DEVELOPMENT OF SEMI-QUANTITATIVE PCR ASSAYS FOR THE DETECTION AND ENUMERATION OF GAMBIERDISCUS SPECIES (GONYAULACALES, DINOPHYCEAE)

Authors

  • Mark W. Vandersea,

    1. NOS/NOAA, Center for Coastal Fisheries and Habitat Research, 101 Pivers Island Road, Beaufort, North Carolina 28516, USA
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  • Steven R. Kibler,

    1. NOS/NOAA, Center for Coastal Fisheries and Habitat Research, 101 Pivers Island Road, Beaufort, North Carolina 28516, USA
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  • William C. Holland,

    1. NOS/NOAA, Center for Coastal Fisheries and Habitat Research, 101 Pivers Island Road, Beaufort, North Carolina 28516, USA
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  • Patricia A. Tester,

    1. NOS/NOAA, Center for Coastal Fisheries and Habitat Research, 101 Pivers Island Road, Beaufort, North Carolina 28516, USA
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  • Thomas F. Schultz,

    1. Marine Conservation Molecular Facility, Duke University Marine Laboratory, Nicholas School of the Environment, 135 Marine Lab Road, Beaufort, North Carolina 28516, USA
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  • Maria A. Faust,

    1. Department of Botany, United States National Herbarium, National Museum of Natural History, Smithsonian Institution, 4210 Silver Hill Road, Suitland, Maryland, 20746, USA
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  • Michael J. Holmes,

    1. Tropical Marine Science Institute, 14 Kent Ridge Road, National University of Singapore, Singapore City 119223, SingaporeAquatic Ecosystem Health, Department of Environmental and resource Management, GPO Box 2454, Brisbane, Quennsland 4001, Australia
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  • Mirelle Chinain,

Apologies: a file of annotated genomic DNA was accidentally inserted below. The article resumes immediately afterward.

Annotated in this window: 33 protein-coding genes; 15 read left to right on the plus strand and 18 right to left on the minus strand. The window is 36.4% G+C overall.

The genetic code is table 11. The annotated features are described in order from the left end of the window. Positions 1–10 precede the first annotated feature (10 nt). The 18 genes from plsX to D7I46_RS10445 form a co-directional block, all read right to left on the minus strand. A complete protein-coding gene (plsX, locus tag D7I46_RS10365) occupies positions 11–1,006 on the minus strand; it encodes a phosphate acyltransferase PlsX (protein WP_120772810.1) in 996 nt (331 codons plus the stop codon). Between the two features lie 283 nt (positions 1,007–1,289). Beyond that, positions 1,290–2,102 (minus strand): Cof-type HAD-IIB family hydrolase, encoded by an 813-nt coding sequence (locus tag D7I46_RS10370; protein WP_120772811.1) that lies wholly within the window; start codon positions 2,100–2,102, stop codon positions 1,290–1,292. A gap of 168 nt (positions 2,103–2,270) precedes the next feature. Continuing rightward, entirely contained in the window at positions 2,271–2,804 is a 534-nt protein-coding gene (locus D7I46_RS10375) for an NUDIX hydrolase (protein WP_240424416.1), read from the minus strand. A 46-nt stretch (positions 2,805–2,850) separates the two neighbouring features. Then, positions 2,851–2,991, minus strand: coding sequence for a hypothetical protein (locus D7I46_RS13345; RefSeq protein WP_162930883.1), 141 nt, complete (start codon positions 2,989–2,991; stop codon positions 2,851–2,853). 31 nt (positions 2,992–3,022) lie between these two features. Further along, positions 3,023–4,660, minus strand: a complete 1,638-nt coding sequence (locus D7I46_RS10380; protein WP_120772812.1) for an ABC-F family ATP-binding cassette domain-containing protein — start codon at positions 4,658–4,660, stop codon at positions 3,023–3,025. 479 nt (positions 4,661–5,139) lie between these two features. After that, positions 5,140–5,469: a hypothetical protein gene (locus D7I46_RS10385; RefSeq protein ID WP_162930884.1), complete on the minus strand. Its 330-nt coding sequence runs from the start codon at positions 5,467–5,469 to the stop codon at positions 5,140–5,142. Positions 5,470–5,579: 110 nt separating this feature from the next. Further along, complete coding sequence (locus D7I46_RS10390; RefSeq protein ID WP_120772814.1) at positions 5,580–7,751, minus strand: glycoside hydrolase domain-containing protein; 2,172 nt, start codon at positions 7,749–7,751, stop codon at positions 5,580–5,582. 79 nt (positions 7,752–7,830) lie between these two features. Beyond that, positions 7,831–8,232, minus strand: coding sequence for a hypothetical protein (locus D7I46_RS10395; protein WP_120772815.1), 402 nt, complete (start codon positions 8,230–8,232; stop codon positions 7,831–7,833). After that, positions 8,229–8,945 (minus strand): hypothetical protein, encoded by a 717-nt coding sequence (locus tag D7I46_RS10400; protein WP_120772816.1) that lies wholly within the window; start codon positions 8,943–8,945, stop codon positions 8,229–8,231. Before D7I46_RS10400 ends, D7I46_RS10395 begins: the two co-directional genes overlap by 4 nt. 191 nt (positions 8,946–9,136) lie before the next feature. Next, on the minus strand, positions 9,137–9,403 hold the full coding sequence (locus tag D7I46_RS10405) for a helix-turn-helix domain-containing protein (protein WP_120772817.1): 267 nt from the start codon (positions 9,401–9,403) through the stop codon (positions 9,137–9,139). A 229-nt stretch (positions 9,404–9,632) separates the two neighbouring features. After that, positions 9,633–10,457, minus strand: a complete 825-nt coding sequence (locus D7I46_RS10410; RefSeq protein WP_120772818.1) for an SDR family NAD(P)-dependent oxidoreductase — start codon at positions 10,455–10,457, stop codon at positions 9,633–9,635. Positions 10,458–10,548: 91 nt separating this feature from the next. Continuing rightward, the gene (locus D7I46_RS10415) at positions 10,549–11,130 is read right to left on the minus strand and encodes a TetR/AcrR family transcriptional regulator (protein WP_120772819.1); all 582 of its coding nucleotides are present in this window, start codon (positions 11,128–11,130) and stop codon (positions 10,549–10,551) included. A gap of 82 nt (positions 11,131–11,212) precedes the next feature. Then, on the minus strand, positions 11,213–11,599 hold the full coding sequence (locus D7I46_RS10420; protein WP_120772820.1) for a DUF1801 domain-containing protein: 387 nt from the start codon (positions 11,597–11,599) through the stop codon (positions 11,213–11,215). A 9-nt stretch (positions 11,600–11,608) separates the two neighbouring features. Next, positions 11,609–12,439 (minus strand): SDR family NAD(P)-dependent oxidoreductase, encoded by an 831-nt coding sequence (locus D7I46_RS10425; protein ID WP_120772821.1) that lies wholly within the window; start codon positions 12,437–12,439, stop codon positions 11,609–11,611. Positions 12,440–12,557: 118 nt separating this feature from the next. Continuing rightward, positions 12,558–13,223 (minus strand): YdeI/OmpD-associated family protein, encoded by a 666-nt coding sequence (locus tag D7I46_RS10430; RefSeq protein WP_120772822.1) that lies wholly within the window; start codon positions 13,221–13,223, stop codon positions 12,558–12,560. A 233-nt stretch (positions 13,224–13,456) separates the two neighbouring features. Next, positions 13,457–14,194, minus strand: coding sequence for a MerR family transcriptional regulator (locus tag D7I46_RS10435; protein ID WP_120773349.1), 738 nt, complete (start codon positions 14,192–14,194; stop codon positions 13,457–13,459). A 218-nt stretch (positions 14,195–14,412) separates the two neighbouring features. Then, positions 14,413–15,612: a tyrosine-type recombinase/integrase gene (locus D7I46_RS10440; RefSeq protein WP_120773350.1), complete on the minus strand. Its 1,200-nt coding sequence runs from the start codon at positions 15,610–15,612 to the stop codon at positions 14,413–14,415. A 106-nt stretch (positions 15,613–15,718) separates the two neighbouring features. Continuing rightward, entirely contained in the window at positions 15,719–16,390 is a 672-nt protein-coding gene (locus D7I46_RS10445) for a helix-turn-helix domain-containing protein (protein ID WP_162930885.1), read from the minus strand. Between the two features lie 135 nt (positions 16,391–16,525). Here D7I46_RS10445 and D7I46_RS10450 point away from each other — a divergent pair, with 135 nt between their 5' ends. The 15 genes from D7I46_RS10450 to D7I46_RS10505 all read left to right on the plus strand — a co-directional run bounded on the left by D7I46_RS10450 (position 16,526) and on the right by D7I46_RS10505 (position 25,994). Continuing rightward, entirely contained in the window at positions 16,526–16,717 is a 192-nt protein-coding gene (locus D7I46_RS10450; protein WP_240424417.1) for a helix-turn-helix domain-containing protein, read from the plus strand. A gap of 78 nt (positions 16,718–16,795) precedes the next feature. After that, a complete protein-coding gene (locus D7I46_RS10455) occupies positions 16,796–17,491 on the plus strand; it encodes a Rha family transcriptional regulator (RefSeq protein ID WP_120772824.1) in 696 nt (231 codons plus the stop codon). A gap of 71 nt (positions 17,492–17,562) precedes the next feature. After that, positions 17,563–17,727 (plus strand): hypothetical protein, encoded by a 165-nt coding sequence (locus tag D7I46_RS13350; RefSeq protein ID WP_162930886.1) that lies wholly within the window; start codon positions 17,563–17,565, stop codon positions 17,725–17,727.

1. Laboratoire Des Micro-Algues Toxiques, Institut Louis Malardé, BP 30 98713 Papeete, Tahiti
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  • R. Wayne Litaker

    1. NOS/NOAA, Center for Coastal Fisheries and Habitat Research, 101 Pivers Island Road, Beaufort, North Carolina 28516, USA
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  • Received 10 February 2011. Accepted 12 March 2012.

Abstract

Ciguatera fish poisoning (CFP) is a serious health problem in tropical regions and is caused by the bioaccumulation of lipophilic toxins produced by dinoflagellates in the genus Gambierdiscus. Gambierdiscus species are morphologically similar and are difficult to distinguish from one another even when using scanning electron microscopy. Improved identification and detection methods that are sensitive and rapid are needed to identify toxic species and investigate potential distribution and abundance patterns in relation to incidences of CFP. This study presents the first species-specific, semi-quantitative polymerase chain reaction (qPCR) assays that can be used to address these questions. These assays are specific for five Gambierdiscus species and one undescribed ribotype. The assays utilized a SYBR green format and targeted unique sequences found within the SSU, ITS, and the D1/D3 LSU ribosomal domains. Standard curves were constructed using known concentrations of cultured cells and 10-fold serial dilutions of rDNA PCR amplicons containing the target sequence for each specific assay. Assay sensitivity and accuracy were tested using DNA extracts purified from known concentrations of multiple Gambierdiscus species. The qPCR assays were used to assess Gambierdiscus species diversity and abundance in samples collected from nearshore areas adjacent to Ft. Pierce and Jupiter, Florida USA. The results indicated that the practical limit of detection for each assay was 10 cells per sample. Most interestingly, the qPCR analysis revealed that as many as four species of Gambierdiscus were present in a single macrophyte sample.

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